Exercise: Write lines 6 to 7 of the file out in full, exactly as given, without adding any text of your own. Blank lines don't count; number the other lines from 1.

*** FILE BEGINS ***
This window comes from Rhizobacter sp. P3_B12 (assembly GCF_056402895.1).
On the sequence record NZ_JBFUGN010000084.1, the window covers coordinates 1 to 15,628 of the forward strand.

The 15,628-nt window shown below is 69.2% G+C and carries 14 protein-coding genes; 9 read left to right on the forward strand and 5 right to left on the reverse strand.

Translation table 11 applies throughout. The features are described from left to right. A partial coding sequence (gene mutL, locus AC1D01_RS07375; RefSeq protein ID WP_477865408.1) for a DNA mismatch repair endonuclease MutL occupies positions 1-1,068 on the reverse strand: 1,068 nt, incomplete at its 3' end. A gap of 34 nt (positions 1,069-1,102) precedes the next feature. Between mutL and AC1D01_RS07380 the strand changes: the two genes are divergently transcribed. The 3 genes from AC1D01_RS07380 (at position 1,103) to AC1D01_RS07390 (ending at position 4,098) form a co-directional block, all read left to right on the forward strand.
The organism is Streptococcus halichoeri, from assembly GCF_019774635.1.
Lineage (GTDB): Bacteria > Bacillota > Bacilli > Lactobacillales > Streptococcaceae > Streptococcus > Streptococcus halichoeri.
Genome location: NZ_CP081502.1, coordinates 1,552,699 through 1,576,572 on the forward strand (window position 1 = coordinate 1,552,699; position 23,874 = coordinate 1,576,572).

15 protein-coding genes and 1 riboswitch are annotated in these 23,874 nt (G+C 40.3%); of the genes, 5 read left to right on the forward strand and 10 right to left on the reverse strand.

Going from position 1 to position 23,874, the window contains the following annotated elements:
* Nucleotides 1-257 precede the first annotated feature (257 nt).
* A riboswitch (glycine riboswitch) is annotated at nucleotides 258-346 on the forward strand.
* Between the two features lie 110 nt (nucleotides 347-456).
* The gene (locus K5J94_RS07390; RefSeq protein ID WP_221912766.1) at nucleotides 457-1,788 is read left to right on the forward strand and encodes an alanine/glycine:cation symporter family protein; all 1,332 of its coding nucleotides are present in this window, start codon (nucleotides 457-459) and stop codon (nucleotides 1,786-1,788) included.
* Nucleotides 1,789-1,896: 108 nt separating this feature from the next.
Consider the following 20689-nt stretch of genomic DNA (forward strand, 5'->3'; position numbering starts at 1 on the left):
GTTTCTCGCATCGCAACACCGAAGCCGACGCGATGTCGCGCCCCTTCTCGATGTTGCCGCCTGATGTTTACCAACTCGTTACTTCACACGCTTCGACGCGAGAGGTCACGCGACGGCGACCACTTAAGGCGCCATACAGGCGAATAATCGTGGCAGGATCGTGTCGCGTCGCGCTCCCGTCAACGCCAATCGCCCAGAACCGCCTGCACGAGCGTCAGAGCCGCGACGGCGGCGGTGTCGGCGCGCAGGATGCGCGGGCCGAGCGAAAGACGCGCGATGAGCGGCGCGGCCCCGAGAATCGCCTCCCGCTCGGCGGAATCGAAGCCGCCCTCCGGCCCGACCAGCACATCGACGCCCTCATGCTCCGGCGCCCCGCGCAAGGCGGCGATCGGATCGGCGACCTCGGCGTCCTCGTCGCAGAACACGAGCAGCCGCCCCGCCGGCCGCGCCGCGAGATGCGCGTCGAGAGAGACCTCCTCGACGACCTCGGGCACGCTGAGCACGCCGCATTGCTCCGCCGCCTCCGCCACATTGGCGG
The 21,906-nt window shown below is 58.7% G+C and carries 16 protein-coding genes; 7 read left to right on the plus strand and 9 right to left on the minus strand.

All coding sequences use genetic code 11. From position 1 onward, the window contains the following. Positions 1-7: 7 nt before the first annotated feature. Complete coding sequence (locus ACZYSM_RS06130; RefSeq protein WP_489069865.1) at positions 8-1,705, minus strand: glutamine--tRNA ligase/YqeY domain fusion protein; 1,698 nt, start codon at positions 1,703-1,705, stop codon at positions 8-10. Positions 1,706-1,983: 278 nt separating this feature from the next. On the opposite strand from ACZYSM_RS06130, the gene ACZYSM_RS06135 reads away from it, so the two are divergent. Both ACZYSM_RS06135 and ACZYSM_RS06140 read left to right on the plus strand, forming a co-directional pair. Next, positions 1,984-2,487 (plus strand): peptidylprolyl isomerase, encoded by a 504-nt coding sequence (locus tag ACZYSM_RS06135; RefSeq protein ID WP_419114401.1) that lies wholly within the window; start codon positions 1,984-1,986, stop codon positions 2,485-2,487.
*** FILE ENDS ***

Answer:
Lineage (GTDB): Bacteria > Bacillota > Bacilli > Lactobacillales > Streptococcaceae > Streptococcus > Streptococcus halichoeri.
Genome location: NZ_CP081502.1, coordinates 1,552,699 through 1,576,572 on the forward strand (window position 1 = coordinate 1,552,699; position 23,874 = coordinate 1,576,572).